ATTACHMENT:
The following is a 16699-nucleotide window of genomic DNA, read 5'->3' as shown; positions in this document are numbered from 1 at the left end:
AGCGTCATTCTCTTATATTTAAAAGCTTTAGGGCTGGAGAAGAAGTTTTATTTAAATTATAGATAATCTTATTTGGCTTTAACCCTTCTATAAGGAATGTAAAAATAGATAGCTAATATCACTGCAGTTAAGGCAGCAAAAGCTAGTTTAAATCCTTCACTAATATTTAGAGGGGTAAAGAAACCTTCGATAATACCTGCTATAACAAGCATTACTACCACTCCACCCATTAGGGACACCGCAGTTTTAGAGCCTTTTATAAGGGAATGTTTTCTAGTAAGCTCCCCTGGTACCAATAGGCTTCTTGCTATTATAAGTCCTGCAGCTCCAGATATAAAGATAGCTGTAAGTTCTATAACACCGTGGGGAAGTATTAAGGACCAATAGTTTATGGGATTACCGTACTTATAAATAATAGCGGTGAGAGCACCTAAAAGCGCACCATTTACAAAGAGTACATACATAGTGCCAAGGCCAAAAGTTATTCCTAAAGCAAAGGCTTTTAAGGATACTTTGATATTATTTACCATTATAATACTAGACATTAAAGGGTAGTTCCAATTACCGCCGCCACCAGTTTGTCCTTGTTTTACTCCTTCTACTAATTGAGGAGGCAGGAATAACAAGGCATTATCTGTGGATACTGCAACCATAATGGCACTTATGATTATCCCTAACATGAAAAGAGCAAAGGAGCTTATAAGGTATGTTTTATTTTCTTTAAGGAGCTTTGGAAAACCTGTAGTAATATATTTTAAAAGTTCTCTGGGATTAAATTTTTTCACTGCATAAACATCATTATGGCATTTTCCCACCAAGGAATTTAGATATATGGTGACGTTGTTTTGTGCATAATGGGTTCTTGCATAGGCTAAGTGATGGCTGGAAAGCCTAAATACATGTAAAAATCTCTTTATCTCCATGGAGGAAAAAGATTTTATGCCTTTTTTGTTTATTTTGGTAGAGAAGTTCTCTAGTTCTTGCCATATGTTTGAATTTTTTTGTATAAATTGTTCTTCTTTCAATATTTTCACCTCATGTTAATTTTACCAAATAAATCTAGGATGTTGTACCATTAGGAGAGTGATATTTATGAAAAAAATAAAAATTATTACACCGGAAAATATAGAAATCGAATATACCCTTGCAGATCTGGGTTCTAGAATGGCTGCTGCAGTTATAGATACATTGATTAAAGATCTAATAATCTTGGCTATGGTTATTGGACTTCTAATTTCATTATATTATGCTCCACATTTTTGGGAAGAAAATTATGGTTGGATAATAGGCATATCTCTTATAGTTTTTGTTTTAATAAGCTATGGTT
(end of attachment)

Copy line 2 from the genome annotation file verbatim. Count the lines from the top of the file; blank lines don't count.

AGCGTCATTCTCTTATATTTAAAAGCTTTAGGGCTGGAGAAGAAGTTTTATTTAAATTATAGATAATCTTATTTGGCTTTAACCCTTCTATAAGGAATGTAAAAATAGATAGCTAATATCACTGCAGTTAAGGCAGCAAAAGCTAGTTTAAATCCTTCACTAATATTTAGAGGGGTAAAGAAACCTTCGATAATACCTGCTATAACAAGCATTACTACCACTCCACCCATTAGGGACACCGCAGTTTTAGAGCCTTTTATAAGGGAATGTTTTCTAGTAAGCTCCCCTGGTACCAATAGGCTTCTTGCTATTATAAGTCCTGCAGCTCCAGATATAAAGATAGCTGTAAGTTCTATAACACCGTGGGGAAGTATTAAGGACCAATAGTTTATGGGATTACCGTACTTATAAATAATAGCGGTGAGAGCACCTAAAAGCGCACCATTTACAAAGAGTACATACATAGTGCCAAGGCCAAAAGTTATTCCTAAAGCAAAGGCTTTTAAGGATACTTTGATATTATTTACCATTATAATACTAGACATTAAAGGGTAGTTCCAATTACCGCCGCCACCAGTTTGTCCTTGTTTTACTCCTTCTACTAATTGAGGAGGCAGGAATAACAAGGCATTATCTGTGGATACTGCAACCATAATGGCACTTATGATTATCCCTAACATGAAAAGAGCAAAGGAGCTTATAAGGTATGTTTTATTTTCTTTAAGGAGCTTTGGAAAACCTGTAGTAATATATTTTAAAAGTTCTCTGGGATTAAATTTTTTCACTGCATAAACATCATTATGGCATTTTCCCACCAAGGAATTTAGATATATGGTGACGTTGTTTTGTGCATAATGGGTTCTTGCATAGGCTAAGTGATGGCTGGAAAGCCTAAATACATGTAAAAATCTCTTTATCTCCATGGAGGAAAAAGATTTTATGCCTTTTTTGTTTATTTTGGTAGAGAAGTTCTCTAGTTCTTGCCATATGTTTGAATTTTTTTGTATAAATTGTTCTTCTTTCAATATTTTCACCTCATGTTAATTTTACCAAATAAATCTAGGATGTTGTACCATTAGGAGAGTGATATTTATGAAAAAAATAAAAATTATTACACCGGAAAATATAGAAATCGAATATACCCTTGCAGATCTGGGTTCTAGAATGGCTGCTGCAGTTATAGATACATTGATTAAAGATCTAATAATCTTGGCTATGGTTATTGGACTTCTAATTTCATTATATTATGCTCCACATTTTTGGGAAGAAAATTATGGTTGGATAATAGGCATATCTCTTATAGTTTTTGTTTTAATAAGCTATGGTT